4-day workweek: Is it for you?

With COVID changing the way we work, has your B Corp thought about introducing a four-day workweek? Why (or why not)?

There’s plenty of evidence to say it boosts productivity, but being the first to dive in while your clients and customers are still on 5 would be a pretty big commitment!

Tell us what you think. :slight_smile:


We do the 4 day week and LOVE it! Yes it boosts productivity, yes it boosts health and wellbeing, our clients love that we do it too! Very happy to share what we did, how we did it, what concerned us, what worked and didn’t work… just reach out if interested


Hi Nikki,
We think it’s a super interesting proposition. Would love to know a little more about your business field, how you approached the implementation and what the best outcomes of the change has been for the employees, clients and business.
Feel free to reach out :slight_smile:


At Quiip we practice “radical flexibility” which as you can guess is more radical than the 4-day week! We operate 24/7 so people can choose to work whenever they feel like it. Sleep in, perform at festivals, stay up late, go surfing, live in 20 countries in 20 months, you name it!

Only one member of our senior team (of 4) chooses to work full-time. The rest of us work approximately 3-4 days but it’s whenever it suits us, so we can “blend” (not balance) our lives with kids, study and other commitments.

The key to doing this is to have asynchronous work methods – including a focus on written work and recorded video updates. You may be alarmed to know that we have VERY FEW ZOOM CALLS!

People will be quick to think of reasons why this won’t work for their industry but we are a B2B services firm with very reputable clients who have high expectations, that are met :slight_smile:

I really encourage companies who are making the transition to remote or blended work, to reconsider the somewhat ancient practice of 9-5. This really was born from industrial work environments, not knowledge based ones!


Love this Alison so much, love what you do too, something for us to aspire to.

I’m curious @alisonmichalk, do you have anything in place to encourage employees to switch off and avoid overwork? It’s been such a temptation when we’ve been working at home full-time this year.

Great question @Anna-Crabb! I stopped to reflect on this further.

We have a very open workplace when it comes to talking about mental health, physical health and well-being so overwork and burnout is something we are all aware of and we look out for each other. If I email my team on Fridays (my day off), they will kindly remind me to go and enjoy the day! We also talk a lot about our hobbies and what we’re getting up to outside of work – which reminds us all of our whole selves. Speaking personally I’ll go for a bushwalk, or swim or out with friends during the day, so I fit in work around it which avoids burnout because there are only so many hours left. One question I like to think about too is, “what sort of state do I want to achieve today?”. The answer is never an over-worked stressed one and when I find that happening for days in a row I re-assess.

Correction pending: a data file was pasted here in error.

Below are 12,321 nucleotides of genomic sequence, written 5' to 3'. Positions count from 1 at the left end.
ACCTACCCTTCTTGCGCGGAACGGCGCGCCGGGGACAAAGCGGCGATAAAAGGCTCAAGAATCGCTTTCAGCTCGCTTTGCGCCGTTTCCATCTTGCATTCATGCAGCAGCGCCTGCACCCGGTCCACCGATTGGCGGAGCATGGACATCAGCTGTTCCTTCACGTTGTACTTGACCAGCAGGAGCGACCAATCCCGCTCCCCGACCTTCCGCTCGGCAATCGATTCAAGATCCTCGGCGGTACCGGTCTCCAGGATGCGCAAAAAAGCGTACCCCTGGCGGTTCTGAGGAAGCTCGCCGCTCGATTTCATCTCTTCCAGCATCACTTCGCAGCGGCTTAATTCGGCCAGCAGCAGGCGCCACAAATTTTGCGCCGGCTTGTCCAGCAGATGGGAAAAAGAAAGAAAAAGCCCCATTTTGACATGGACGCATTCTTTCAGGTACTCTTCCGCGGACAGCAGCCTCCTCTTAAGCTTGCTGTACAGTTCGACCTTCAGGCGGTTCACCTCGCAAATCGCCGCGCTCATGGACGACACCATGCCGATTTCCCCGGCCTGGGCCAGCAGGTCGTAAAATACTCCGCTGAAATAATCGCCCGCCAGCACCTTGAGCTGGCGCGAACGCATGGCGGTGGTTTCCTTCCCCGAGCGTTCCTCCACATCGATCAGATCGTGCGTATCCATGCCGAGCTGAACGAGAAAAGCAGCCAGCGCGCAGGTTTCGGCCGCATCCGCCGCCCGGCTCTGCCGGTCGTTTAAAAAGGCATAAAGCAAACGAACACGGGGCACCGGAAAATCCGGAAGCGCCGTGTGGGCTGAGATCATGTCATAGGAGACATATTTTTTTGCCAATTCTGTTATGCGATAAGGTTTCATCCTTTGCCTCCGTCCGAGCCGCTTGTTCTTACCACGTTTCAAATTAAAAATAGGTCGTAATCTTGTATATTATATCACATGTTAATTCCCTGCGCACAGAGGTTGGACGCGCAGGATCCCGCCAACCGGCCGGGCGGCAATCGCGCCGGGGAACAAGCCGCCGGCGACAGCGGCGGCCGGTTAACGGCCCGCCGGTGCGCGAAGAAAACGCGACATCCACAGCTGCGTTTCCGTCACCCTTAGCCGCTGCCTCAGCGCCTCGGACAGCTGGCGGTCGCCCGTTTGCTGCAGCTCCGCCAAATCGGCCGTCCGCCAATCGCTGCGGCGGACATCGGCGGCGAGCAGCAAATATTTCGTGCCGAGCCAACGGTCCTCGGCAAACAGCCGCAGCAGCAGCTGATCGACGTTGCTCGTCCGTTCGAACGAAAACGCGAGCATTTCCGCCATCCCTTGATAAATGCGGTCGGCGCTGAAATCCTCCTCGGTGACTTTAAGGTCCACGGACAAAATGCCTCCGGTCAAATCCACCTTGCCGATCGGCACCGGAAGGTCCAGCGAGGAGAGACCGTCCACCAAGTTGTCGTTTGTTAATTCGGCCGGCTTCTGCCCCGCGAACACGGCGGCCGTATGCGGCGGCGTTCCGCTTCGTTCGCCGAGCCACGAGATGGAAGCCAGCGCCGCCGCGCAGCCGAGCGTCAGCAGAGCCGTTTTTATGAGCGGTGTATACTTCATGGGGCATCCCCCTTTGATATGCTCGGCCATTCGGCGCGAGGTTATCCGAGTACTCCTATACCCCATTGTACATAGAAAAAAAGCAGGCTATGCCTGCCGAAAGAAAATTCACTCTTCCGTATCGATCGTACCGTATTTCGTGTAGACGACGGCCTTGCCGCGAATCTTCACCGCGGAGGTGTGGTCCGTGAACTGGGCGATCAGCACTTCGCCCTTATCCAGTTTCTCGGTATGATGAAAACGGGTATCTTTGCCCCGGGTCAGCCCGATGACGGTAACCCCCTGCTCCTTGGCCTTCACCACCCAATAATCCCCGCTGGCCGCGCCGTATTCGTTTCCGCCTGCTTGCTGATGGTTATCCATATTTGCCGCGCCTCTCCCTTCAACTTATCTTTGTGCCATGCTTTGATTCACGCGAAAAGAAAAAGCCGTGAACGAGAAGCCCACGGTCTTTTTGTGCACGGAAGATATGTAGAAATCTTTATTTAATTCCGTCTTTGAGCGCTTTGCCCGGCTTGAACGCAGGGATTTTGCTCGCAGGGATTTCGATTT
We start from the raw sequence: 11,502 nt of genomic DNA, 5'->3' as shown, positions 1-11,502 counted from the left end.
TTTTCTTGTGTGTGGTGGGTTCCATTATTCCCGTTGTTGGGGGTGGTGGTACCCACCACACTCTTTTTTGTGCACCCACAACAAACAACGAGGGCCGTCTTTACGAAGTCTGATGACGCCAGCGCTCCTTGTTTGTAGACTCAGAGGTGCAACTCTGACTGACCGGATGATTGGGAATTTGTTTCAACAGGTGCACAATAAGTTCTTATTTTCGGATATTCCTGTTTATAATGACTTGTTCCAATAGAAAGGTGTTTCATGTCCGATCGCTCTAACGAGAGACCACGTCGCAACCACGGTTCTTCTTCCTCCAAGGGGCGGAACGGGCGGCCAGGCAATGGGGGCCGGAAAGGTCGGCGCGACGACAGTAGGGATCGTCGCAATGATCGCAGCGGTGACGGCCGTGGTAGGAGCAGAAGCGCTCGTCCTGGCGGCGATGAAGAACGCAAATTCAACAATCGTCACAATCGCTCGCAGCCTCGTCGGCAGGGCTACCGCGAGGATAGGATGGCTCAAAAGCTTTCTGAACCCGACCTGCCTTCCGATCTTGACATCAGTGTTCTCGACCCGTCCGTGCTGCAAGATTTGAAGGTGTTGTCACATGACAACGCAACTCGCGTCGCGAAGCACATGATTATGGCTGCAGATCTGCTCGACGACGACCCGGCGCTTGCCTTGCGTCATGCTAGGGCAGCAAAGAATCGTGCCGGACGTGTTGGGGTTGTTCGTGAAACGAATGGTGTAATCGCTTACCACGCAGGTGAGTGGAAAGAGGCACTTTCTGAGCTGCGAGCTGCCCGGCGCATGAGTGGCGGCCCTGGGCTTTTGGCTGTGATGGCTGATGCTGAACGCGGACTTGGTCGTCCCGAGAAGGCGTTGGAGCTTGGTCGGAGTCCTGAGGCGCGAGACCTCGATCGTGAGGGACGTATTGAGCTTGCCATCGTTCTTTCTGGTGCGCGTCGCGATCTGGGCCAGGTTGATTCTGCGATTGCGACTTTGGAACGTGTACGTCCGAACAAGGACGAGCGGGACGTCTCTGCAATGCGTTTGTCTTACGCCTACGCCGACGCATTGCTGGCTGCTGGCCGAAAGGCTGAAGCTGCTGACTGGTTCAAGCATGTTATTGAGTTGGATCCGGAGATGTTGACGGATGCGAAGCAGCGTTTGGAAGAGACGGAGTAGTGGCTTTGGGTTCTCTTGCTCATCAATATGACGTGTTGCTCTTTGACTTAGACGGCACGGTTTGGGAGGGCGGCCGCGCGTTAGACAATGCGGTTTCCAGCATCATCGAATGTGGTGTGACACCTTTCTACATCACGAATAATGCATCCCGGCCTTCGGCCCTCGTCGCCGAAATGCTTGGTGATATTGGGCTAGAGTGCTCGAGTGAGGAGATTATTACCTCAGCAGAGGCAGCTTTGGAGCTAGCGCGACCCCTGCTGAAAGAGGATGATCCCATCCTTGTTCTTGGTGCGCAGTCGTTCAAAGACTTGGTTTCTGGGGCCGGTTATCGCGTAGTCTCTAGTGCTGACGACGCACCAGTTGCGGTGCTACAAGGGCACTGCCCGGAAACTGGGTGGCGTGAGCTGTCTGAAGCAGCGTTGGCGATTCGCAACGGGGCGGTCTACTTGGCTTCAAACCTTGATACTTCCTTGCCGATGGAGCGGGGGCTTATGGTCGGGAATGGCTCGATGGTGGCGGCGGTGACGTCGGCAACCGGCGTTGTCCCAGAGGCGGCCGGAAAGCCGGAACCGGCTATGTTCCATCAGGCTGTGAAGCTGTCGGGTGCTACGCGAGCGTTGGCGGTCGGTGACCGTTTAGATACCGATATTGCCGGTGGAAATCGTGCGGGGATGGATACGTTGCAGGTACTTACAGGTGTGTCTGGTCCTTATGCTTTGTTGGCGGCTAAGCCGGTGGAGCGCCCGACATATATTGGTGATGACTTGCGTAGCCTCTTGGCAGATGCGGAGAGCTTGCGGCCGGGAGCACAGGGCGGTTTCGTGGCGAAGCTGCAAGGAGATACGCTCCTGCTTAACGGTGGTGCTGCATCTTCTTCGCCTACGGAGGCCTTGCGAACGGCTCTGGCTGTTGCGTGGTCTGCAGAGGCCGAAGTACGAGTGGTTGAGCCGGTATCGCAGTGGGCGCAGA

There are two other key aspects which help at Quiip:

  1. A lot of our hours are set by the client and we don’t go over them. For our own/internal company work, we operate leanly have very project orientated, time-bound tasks. We often estimate how much time (money) we should spend on a project and do what is possible in that timeframe. Because work expands to fill time. You can create a strategy in 50 hours or 500.

  2. We are influenced by It Doesn’t Have to Be Crazy At Work*. This book talks about developing a “non asap” culture and being a calm company. I highly recommend this read!

Here is a pic from the book which captures the concept:

Our People & Culture honcho @LaurenPiro might have other insights!

1 Like

Thank you so much for sharing Alison. We’re discussing as a team today :slight_smile:

Hi Folks - super interesting discussion, and am glad more business are stepping outside of the 9-5 model. Thanks for sharing your insight @alisonmichalk

We have a similarly flexible approach to Quiip - where each person has their own agreed core hours, but they can be done as/when needed during the pay period. Most people regularly work a 4 day week as their core.

Any hours done over core up to full-time are paid in the pay period.
When you do hours over full-time you gain lieu time.
And when you do under your core you use up the lieu time.

What is great from a human point of view, you can balance your life, kids, appointments, getting the sink fixed as needed during the week
–> with the security that you will get paid your core regardless of the hours done in a pay period.
–> and brilliantly you are recognised for all the hours spent working (which is opposite to the 9-5 model).

And what is equally great from a business point of view, when we have loads of great client work to do, we can scale up 20% with our existing people.

We are still on the journey to achieve the asynchronous work methods you discuss, but it is all work in progress.

Cheers Anna


In case you missed it last year, Unilever is trialling 4-day working week in New Zealand!